Corpse Plant Design and Pollination

Corpse Plant Design and Pollination
Corpse Plant in Bloom at the University of Bonn Botanical Garden

The design of plants is so complex and precise that it speaks volumes about the design built into all of life. For example, on November 3, 2021, the San Diego Botanic Gardens in Encinitas had a public showing of the bloom of the Amorphophallus titanum plant, which attracted more than 5,000 people. This strange plant is called the corpse plant.

Amorphophallus titanum is an endangered plant endemic to Sumatra. People call it the corpse plant because the blossom smells like a rotting corpse. The plant requires growth for five to ten years before blooming for the first time. After that, it may bloom once every two to ten years. The bloom lasts for 24 to 48 hours in which it sends out the odor to attract carrion beetles and flesh flies as pollinators.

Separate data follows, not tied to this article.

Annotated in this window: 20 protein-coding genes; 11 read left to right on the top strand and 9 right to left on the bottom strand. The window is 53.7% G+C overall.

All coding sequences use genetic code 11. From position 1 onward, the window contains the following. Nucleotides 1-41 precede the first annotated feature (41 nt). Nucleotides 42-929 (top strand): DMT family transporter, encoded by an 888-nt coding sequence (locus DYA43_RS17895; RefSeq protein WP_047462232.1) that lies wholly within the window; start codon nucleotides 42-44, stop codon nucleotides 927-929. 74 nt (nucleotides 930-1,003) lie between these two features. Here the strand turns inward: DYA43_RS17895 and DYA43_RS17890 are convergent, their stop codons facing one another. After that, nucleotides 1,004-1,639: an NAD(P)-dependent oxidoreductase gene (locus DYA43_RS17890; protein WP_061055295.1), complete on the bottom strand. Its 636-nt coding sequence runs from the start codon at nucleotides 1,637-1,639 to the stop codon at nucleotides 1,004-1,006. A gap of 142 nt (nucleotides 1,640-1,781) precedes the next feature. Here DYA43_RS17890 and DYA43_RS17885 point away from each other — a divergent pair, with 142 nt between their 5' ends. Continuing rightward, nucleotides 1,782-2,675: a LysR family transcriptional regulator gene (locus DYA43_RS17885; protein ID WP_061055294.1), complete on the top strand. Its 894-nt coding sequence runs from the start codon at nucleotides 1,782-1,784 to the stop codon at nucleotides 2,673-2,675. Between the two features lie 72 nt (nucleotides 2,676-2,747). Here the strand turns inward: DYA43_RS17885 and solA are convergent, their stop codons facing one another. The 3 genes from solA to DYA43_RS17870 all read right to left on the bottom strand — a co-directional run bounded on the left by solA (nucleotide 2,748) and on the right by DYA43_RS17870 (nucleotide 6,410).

The flower, or spathe, of the corpse plant does more than just send out a smell to attract pollinators. The inside is a deep red color with furrows that give it the appearance of raw meat. Also, when blooming, it generates heat that brings it to human body temperature. As a result, the carrion beetles and flesh flies, which are programmed to be attracted to meat, find it irresistible.

Many insects and animals have a symbiotic relationship with certain plants. Sometimes a plant attracts an insect or animal for food or shelter, and the insect or animal provides pollination for the plant. Analysis of the powerful odor shows it involves at least seven chemicals that create foul smells we are familiar with, from rotting fish to feces. It is no accident that this plant has all of the right chemicals and physical features to attract the available pollinators in its native habitat.

The needs of every plant and animal are carefully provided for their survival. The evidence is apparent as Romans 1:20 tells us we can know there is a God through the things He has made. The corpse plant, carrion beetles, and flesh flies demonstrate the truth of that statement.

— John N. Clayton © 2021

Reference: AP Release 11/3/21.

You can watch a time-lapse video of a corpse plant blooming at UC Botanical Garden in Berkeley HERE.